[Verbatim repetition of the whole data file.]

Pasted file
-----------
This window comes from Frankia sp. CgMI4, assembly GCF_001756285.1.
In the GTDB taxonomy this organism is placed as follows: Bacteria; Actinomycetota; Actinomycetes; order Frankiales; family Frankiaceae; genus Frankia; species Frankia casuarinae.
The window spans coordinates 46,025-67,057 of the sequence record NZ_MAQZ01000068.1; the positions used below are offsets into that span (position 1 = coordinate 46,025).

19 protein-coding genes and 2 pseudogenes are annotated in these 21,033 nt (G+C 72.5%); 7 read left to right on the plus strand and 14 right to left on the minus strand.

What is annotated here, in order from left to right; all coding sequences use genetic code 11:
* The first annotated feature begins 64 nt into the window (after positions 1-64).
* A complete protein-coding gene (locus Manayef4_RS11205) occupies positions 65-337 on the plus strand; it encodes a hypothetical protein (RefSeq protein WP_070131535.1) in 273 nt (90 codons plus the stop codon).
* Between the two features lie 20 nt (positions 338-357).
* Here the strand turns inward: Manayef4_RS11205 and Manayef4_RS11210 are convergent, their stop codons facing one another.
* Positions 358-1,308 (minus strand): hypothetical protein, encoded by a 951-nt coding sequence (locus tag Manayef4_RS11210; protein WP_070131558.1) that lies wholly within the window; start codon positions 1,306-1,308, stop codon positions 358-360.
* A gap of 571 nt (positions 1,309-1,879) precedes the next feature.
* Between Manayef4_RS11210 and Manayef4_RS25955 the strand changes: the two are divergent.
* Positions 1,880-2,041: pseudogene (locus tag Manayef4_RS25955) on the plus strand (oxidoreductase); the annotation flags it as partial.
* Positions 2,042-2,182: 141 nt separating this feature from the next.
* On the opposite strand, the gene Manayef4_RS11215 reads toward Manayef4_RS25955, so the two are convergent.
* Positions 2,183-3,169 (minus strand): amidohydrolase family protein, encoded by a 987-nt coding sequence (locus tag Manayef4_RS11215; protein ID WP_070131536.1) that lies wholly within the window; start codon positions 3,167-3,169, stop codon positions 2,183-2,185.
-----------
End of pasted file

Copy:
This window comes from Frankia sp. CgMI4, assembly GCF_001756285.1.
In the GTDB taxonomy this organism is placed as follows: Bacteria; Actinomycetota; Actinomycetes; order Frankiales; family Frankiaceae; genus Frankia; species Frankia casuarinae.
The window spans coordinates 46,025-67,057 of the sequence record NZ_MAQZ01000068.1; the positions used below are offsets into that span (position 1 = coordinate 46,025).

19 protein-coding genes and 2 pseudogenes are annotated in these 21,033 nt (G+C 72.5%); 7 read left to right on the plus strand and 14 right to left on the minus strand.

What is annotated here, in order from left to right; all coding sequences use genetic code 11:
* The first annotated feature begins 64 nt into the window (after positions 1-64).
* A complete protein-coding gene (locus Manayef4_RS11205) occupies positions 65-337 on the plus strand; it encodes a hypothetical protein (RefSeq protein WP_070131535.1) in 273 nt (90 codons plus the stop codon).
* Between the two features lie 20 nt (positions 338-357).
* Here the strand turns inward: Manayef4_RS11205 and Manayef4_RS11210 are convergent, their stop codons facing one another.
* Positions 358-1,308 (minus strand): hypothetical protein, encoded by a 951-nt coding sequence (locus tag Manayef4_RS11210; protein WP_070131558.1) that lies wholly within the window; start codon positions 1,306-1,308, stop codon positions 358-360.
* A gap of 571 nt (positions 1,309-1,879) precedes the next feature.
* Between Manayef4_RS11210 and Manayef4_RS25955 the strand changes: the two are divergent.
* Positions 1,880-2,041: pseudogene (locus tag Manayef4_RS25955) on the plus strand (oxidoreductase); the annotation flags it as partial.
* Positions 2,042-2,182: 141 nt separating this feature from the next.
* On the opposite strand, the gene Manayef4_RS11215 reads toward Manayef4_RS25955, so the two are convergent.
* Positions 2,183-3,169 (minus strand): amidohydrolase family protein, encoded by a 987-nt coding sequence (locus tag Manayef4_RS11215; protein ID WP_070131536.1) that lies wholly within the window; start codon positions 3,167-3,169, stop codon positions 2,183-2,185.